Frankly, I didn't think either of them could win

By By Stan Torgerson
April 4, 2002
When a good basketball team plays badly you get an upset. When two good basketball teams both play badly you get a mediocre NCAA championship game.
You know the old expression about someone putting a board across the basket? The way both teams shot in the first half I kept looking to see it.
It reminded me of the 1945 World Series between the Chicago Cubs and Detroit Tigers. Both teams were decimated by the war, their best players off in the service, making do with a collection of over-age, physically unfit players who had been pressed into just keeping baseball alive in order to lift public morale. So they went through the motions of being major leaguers and when the season finally ended the Cubs and the Tigers were literally the only two teams left standing.
A famous Chicago sportswriter, Warren Brown if memory serves me correctly, wrote in his pre-World Series column these now immortal lines.
That's the thought that ran through my mind Monday evening. Frankly, the way they were playing I doubted if either one of them could win it.
There were turnovers of the not-paying-attention kind. There were more missed layups, blown breakaways, and under the basket off target crip shots than I believe I have ever seen in a game allegedly matching college basketball's two best teams.
The same Indiana team that in five tournament wins had shot 55% percent from everywhere and 53% from three point range ended their evening with only 35% from the field and 44% on threes. The only thing that saved them was Maryland was almost as bad. The Terps finished with 21-48, hardly championship level, and 2-9 on three pointers or 22 percent.
At one point the Hoosiers missed five free throws in a row. Don't ask me how you can have a higher shooting percentage from 3-point range than you can have from the free throw line. Beats me.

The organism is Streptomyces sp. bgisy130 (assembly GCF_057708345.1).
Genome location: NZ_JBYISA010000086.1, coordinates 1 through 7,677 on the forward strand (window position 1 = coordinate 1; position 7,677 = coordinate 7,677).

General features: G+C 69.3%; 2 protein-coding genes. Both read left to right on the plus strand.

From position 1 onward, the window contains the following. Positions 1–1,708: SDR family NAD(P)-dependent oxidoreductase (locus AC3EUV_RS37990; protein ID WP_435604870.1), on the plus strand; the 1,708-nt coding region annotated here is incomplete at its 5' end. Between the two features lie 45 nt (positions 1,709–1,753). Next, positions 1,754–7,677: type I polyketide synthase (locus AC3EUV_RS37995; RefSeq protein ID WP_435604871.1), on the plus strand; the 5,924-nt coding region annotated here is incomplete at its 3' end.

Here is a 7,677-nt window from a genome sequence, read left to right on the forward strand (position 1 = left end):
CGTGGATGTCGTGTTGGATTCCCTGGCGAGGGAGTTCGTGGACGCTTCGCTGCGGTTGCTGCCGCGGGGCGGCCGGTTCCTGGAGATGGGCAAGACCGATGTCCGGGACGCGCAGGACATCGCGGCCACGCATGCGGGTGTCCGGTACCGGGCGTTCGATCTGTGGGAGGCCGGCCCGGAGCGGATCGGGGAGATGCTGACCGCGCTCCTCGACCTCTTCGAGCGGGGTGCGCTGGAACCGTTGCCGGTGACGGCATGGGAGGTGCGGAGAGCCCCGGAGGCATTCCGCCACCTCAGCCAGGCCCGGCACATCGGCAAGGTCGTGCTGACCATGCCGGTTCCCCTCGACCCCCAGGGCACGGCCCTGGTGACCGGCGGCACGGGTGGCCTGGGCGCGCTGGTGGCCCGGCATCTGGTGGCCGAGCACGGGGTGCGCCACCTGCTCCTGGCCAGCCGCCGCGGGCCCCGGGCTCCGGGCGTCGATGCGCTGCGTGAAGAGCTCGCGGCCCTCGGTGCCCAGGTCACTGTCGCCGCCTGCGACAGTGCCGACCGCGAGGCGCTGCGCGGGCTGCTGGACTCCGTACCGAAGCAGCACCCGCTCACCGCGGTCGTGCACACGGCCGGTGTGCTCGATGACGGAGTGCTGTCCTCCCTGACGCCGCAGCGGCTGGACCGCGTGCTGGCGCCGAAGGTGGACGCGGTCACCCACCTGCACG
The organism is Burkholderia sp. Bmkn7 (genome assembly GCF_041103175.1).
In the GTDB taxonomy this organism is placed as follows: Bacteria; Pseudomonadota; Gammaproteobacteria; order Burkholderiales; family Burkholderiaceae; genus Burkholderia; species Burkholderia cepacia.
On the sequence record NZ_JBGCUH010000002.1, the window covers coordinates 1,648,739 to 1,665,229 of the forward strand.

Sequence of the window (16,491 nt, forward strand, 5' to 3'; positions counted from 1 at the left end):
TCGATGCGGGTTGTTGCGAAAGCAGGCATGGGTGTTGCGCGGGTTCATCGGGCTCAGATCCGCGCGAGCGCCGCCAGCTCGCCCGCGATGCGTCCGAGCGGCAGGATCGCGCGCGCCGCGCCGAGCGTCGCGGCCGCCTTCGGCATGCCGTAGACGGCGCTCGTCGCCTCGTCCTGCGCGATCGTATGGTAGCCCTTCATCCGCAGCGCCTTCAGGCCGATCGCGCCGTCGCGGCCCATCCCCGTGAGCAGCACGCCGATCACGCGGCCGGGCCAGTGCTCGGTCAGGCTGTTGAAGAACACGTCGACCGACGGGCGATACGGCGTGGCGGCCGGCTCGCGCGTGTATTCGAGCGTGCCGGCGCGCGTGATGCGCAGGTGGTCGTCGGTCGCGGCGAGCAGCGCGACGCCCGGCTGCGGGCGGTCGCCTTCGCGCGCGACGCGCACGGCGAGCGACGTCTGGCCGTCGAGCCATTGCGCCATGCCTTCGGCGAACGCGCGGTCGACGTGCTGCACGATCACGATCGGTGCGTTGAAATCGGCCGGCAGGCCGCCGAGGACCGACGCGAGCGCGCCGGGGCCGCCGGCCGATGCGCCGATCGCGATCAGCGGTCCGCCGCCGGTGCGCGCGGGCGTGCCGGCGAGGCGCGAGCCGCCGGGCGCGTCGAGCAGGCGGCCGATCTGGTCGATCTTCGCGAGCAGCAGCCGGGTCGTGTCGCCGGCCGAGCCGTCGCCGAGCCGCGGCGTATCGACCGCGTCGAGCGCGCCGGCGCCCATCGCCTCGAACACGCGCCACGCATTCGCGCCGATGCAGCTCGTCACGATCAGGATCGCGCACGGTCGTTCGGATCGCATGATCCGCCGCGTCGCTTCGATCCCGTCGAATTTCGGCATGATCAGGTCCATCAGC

But let's be more or less reasonable. There was a reason for the mistakes, the poor shooting, the turnovers. It's called pressure. It's hard to play your game with over 53,000 wild-eyed people who either love you or hate you responding to every move you, and everyone else on the floor, makes. If the kids had trouble breathing out there because of that pressure, you'd be gasping for air as well.
This is not an alibi for the quality of play. It was poor, certainly not at NCAA Final Two level. But the crowd and the stakes were both a factor. I only wish they had both been able to shake it off and play the game which got them to the night of April 1, 2002 in the first place. But they couldn't and they didn't and the best team won. At least fate got that part right.
Jon Saraceno writing in USA Today on Tuesday said this. "Maryland, had it played its typical game, would have won by 30." He'll get no argument here. Even so, winning by 12 is more than adequate. Winning by one is adequate when you get right down to it. They just ask who won, not by how many.
A couple of other notes. Up until the final game I thought it was some of the most intense, well played basketball ever seen. The game has progressed to the point where college basketball players are certainly among this country's greatest athletes and they show it every time out.
Second, let's get the critics off the pairing committee's back. Once again a number one seed won the tournament, the fourth time in a row and the sixth time in the last eight tournaments. Kentucky in 1998 was a #2 and Arizona in 1997 was a #4. The rest were all #1s. The committee consistently gets it right.
Third, the officiating was outstanding. The zebras let the teams play but never let the situation get out of hand. First class whistle blowing all the way.
Fourth, Jim Nantz and Billy Packer just get better and better every year. The broadcasts were both entertaining and informative. No one does basketball better than those two.
And finally, why does the NCAA persist in make the championship trophy a piece of wood that looks like something a high school team would receive in a Christmas tournament? When you win the biggest college basketball event in the world it should be rewarded by a trophy it takes all five starters to lift and the school to knock out a wall in order to get space to show it off. Raise the price to CBS by another thousand and give the kids their just reward.
Next up the NBA playoffs. After all the thrills, excitement and fierce competition of the NCAA, does anybody really care to see these overpaid, play only when they really want to professionals present their version of this great sport.
Not if there's something good on television the same night.

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